‘Truth Tree’ speech bubbles fail to send message

Rachael Richard, Staff Reporter

This fall, Tulane’s campus had a large new addition that was hard to miss. Hank Willis Thomas’ “Truth Tree” replaced “Companion (Passing Through)” by KAWS, or what many came to know as the “Sad Mickey Mouse.”

A contemporary artist based out of Brooklyn, New York, Thomas’ “Truth Tree” comes out of a series of works called “Hank Willis Thomas: The Truth Is I See You,” which is based around the idea of finding the “truth.” The sculpture itself is on loan from Jack Shainman Gallery. The series contains comic book-like sculptures in the shape of speech bubbles. While some speech bubbles are empty, others have single words, or punctuation.

The “Truth Tree,” which stands outside Woldenberg Art Center in the Newcomb Pottery Garden contains six speech bubbles with the words and exclamations “The,” “Truth,” “Is,” “Love,” “You,” “!” and “?.”

“[‘Truth Tree’] has that kind of comic, graphic novel vocabulary . . . so that it’s not too much a shift in sculpture [from KAWS’ piece],” said Monica Ramirez-Montagut, the Director of the Newcomb Art Museum.

Ramirez-Montagut was originally an architect but found the world of art much more impactful, thus her choice to make the switch in career trajectory. Ramirez-Montagut is also part of the Tulane Forum, a group of faculty and staff that get together to decide on themes and topics for the student body to discuss. This year, the chosen theme is “power,” which she believes is a good topic for generating conversation.

“Within the frame of power, questioning what is the truth… seems to be sort of the ultimate aspiration for many of us,” Ramirez-Montagut said.

Another factor that played into Ramirez-Montagut’s decision was the perception that Thomas is an artist with conviction, at the forefront of social-political discussions, which would hopefully catalyze discussion among students.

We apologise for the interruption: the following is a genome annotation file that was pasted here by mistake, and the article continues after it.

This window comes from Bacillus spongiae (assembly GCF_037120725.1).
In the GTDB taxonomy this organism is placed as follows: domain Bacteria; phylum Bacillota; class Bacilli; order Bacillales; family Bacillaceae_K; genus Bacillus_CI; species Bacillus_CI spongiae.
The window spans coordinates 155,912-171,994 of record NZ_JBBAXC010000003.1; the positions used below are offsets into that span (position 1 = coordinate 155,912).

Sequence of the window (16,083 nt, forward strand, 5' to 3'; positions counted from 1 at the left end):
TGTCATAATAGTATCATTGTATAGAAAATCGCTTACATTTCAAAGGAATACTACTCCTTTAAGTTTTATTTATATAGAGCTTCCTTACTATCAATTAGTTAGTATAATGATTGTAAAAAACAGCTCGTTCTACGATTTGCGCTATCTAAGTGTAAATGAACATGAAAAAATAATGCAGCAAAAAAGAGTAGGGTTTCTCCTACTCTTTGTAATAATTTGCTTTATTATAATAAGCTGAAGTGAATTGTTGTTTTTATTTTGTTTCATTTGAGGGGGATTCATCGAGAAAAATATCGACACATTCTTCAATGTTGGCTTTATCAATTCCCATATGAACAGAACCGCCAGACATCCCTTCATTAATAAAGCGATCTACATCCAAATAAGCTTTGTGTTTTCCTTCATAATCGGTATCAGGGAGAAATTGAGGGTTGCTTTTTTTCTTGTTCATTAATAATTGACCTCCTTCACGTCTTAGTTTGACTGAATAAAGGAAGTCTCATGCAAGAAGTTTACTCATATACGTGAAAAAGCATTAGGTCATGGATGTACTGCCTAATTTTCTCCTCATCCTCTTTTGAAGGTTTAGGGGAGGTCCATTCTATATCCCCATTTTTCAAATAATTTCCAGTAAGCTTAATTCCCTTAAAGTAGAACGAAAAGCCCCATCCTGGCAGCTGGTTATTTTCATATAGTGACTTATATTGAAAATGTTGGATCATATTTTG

Some Tulane students, however, are less enthusiastic about the new statue.

“It’s modern, which I like, but it doesn’t seem like it really says anything,” freshman Fiona Lightbody said.

Some students do not seem to think that this year’s statue speaks to them the way “Companion (Passing Through)” did. Perhaps the idea of depression and anxiety, which many believed KAWS’ piece represented, was more relatable to students than the idea of truth and power.

“It kind of looks poorly made, the bubbles are kind of boxy… [it] doesn’t really connect the message from words to the students,” sophomore Hannah Anderson said.

The shift from such a striking statue to one that is more subdued also means that many students may not have even noticed its more subtle details.

So far, the statue does not seem to have generated the discussions about power and truth as was originally intended. Students’ lackluster attitude toward the statue may stem from the lack of information regarding it. The Newcomb Art Museum does not currently have much information available about the statue, online or otherwise. Unlike last year, there is no accompanying exhibit inside the Newcomb Art Museum to compliment the statue.

While perhaps less provocative than “Companion (Passing Through)”, the “Truth Tree” still has time to incite discussion, as it is on view for the duration of the academic year.